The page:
Lessons from the month of April

Summer is here! We’ve decided to look back on the month that was–and share what we’ve learned from some of the biggest stories in business news.

1. All publicity is good publicity

Following several weeks of Irish supremacy, the tide appears to keep turning up shamrocks as all systems remain go for a 40-shades-of-green 2023. Ireland’s most famous son, Joseph Robinette Biden Jr, returned home on the campaign trail to end all campaign trails, stopping off at every Irish deli, pub and ghost estate to shake hands, kiss babies and get a rousing chorus of ‘four more years!’ outside the Knock Shrine. Naysayers will claim he didn’t spend enough time in the North of Ireland (17 hours, allegedly) but considering he was an 80-year-old transatlantic flyer whose only respite upon landing was Rishi Sunak? We can’t really blame him.

His gaffes were largely minimal, but he did manage to mix up the All Blacks (the New Zealand Rugby Team the All Blacks, who were beaten by the Irish Rugby squad in 2016) with the Black and Tans while speaking in a pub in Dundalk. Few things would have been worse to say, most notably in a border county, but I think we can all agree that it gave all of us who have made huge mistakes in work before a bit of a laugh. Hon the town.

2. Never let former scandals get you down

It was the month of April that saw celebrated heads of state mark 25 years since the Good Friday Agreement, the peace deal that essentially concluded The Troubles and allowed Ireland to redeem itself from a senseless war. To commemorate such triumph, everyone and their mother showed up: Bill and Hillary, Tony and Cherie, Ursula von der Leyen and Brexit negotiator Maroš Šefčovič, and even a Kennedy: the new economic envoy to Northern Ireland, Joe, who blagged a lift with Air Force One to look at ways of supercharging US investment in the region. Bertie Ahern was present too, a grand architect of the agreement at the time, to essentially claim back public opinion and throw his face around one more time as he prepares to run for the presidency.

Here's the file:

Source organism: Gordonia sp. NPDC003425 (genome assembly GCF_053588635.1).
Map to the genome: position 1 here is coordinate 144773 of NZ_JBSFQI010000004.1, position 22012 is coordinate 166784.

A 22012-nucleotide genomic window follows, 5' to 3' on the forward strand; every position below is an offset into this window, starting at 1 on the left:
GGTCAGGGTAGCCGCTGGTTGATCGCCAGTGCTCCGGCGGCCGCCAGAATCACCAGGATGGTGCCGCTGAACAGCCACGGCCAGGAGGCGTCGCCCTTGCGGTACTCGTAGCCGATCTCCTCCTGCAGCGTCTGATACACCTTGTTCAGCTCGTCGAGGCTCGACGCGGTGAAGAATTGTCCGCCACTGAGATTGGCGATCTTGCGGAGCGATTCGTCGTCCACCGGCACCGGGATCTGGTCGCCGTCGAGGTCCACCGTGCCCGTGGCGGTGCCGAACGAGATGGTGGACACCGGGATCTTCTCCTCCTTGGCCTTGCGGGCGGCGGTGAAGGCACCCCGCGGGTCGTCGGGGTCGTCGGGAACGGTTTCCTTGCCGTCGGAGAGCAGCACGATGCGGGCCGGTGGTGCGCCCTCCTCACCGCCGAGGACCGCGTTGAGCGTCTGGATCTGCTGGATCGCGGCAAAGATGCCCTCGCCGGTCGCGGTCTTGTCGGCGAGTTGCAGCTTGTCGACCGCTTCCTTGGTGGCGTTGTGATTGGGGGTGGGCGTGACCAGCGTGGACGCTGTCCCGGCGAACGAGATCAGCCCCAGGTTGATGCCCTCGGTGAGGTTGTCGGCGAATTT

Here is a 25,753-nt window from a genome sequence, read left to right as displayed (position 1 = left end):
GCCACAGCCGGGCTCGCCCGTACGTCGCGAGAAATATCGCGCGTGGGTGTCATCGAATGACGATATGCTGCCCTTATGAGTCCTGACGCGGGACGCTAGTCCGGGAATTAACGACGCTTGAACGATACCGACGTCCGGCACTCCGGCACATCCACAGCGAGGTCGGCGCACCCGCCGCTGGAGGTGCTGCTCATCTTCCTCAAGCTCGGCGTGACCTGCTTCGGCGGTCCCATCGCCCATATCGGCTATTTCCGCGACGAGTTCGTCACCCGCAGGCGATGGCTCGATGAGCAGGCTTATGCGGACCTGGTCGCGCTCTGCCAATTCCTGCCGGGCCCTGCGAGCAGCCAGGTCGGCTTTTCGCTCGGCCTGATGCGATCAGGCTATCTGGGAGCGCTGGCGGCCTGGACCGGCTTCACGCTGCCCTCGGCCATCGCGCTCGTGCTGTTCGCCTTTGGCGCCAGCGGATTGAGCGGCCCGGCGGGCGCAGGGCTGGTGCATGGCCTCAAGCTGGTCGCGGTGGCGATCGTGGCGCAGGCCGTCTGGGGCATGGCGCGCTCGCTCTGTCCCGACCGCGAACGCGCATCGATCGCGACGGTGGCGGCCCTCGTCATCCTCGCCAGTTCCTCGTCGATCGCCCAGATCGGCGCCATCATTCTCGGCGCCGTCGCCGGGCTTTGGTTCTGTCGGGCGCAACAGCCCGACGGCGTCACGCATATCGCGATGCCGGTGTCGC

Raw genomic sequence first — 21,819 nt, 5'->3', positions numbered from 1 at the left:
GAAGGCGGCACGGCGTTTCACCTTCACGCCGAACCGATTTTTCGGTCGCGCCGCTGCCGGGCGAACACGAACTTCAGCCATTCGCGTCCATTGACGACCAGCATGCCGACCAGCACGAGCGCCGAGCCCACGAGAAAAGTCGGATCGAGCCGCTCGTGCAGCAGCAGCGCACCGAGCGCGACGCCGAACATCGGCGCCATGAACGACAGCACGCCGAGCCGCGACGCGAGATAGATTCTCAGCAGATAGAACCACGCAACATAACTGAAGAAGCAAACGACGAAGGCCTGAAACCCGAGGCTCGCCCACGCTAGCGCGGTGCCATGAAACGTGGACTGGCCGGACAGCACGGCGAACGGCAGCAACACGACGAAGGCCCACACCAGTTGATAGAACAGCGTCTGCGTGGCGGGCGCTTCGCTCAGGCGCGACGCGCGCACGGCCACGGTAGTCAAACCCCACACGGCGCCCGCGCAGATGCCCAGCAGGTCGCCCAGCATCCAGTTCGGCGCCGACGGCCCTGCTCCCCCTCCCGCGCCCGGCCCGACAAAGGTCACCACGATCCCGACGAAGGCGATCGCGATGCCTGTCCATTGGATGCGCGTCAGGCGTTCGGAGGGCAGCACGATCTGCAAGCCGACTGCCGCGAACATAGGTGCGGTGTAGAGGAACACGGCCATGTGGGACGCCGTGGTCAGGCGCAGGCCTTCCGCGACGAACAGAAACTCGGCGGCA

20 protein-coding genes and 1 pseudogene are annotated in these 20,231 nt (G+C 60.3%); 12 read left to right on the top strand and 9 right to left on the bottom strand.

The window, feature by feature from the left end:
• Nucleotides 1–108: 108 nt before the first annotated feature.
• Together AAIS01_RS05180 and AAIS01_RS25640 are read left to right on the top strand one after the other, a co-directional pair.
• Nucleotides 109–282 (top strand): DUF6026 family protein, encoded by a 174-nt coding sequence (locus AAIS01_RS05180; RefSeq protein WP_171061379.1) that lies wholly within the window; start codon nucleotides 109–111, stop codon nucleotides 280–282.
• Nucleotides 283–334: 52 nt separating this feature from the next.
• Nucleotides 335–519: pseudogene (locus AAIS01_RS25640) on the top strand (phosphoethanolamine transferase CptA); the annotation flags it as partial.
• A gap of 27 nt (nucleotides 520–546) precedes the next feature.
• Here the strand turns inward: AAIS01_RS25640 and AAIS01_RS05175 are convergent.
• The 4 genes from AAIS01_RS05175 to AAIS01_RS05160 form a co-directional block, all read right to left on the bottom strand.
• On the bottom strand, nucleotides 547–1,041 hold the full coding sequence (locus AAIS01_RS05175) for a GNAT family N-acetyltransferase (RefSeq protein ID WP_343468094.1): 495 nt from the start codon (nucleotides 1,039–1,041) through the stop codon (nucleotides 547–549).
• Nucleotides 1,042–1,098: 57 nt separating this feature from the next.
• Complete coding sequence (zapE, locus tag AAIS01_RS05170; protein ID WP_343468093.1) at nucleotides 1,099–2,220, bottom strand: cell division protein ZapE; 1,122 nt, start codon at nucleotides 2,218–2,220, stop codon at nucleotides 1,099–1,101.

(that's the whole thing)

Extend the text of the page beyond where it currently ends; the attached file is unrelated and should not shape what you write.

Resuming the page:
He had a friend in Clinton at the Queen’s University, Belfast celebration–a man with whom he has very much in common. Ahem–who too seemed to enjoy Ahern’s company enormously, finally saying: “Bertie had the kind of BS that I always wished I had. I thought, I wanna be Bertie when I grow up.” Political races in Ireland, the UK and the US almost always bring up some sort of chaos (lest we forget the ‘covfefe‘ years) and with the runners and riders available to race this time next year, we’ve got a hell of a run coming.

3. Mergers and acquisitions are the soup of the day

Death and taxes are said to be the two things in this life you can assuredly rely upon. But tech acquisitions are surely third in place, given the Irish vantage point in recent weeks. Back in mid-April, Zoom announced plans to acquire Workvivo, a six-year-old Irish startup focused on improving companies’ internal communications and culture.

Where Zoom’s bag may be real-time communication, Workvivo (with clients like Amazon, Ryanair and Bupa) is less about project-specific collaboration than it is about a broad fostering of employee engagement, using an activity feed, people directory, surveys and a conduit for critical company communications–not too dissimilar to a modern-day intranet.

Following in the M&A game is Dublin creative agency In the Company of Huskies, which was also acquired in April by Sweden’s Forsman & Bodenfors, owned by Nasdaq-listed Stagwell. The buyer said that Huskies ”has built a powerful digital-first operation that will complement F&B’s creativity and communications expertise”. Huskies’ impressive client list includes Allianz, Slack, Nissan, Smurfit Kappa, Guinness Storehouse, and Fáilte Ireland.

Digital services provider Viatel Technology Group has also acquired the Irish operations of Sungard Availability Services and its data centres in Park West and Profile Park. The acquisition is Viatel’s eighth since 2020 and follows the announcement of 50 jobs at the group as it expands its cybersecurity portfolio.

And finally, Medray Imaging Systems Group, a leading provider of healthcare equipment, has acquired UK-based medical imaging business Hulbert Imaging to strengthen its radiology portfolio and service offering in the UK. The West Dublin firm, which employs over 100 people in Ireland and the UK, provides and services equipment for the radiology, dental, veterinary and associated sectors in both markets.

A great set of moves, shakes and everything in between–leading us right into a different kind of M&A; King Charles’ big day. As the new monarch attempts to merge traditional views with progressive ideas and acquire the public mindset at the same time. Happy Coronation Weekend!

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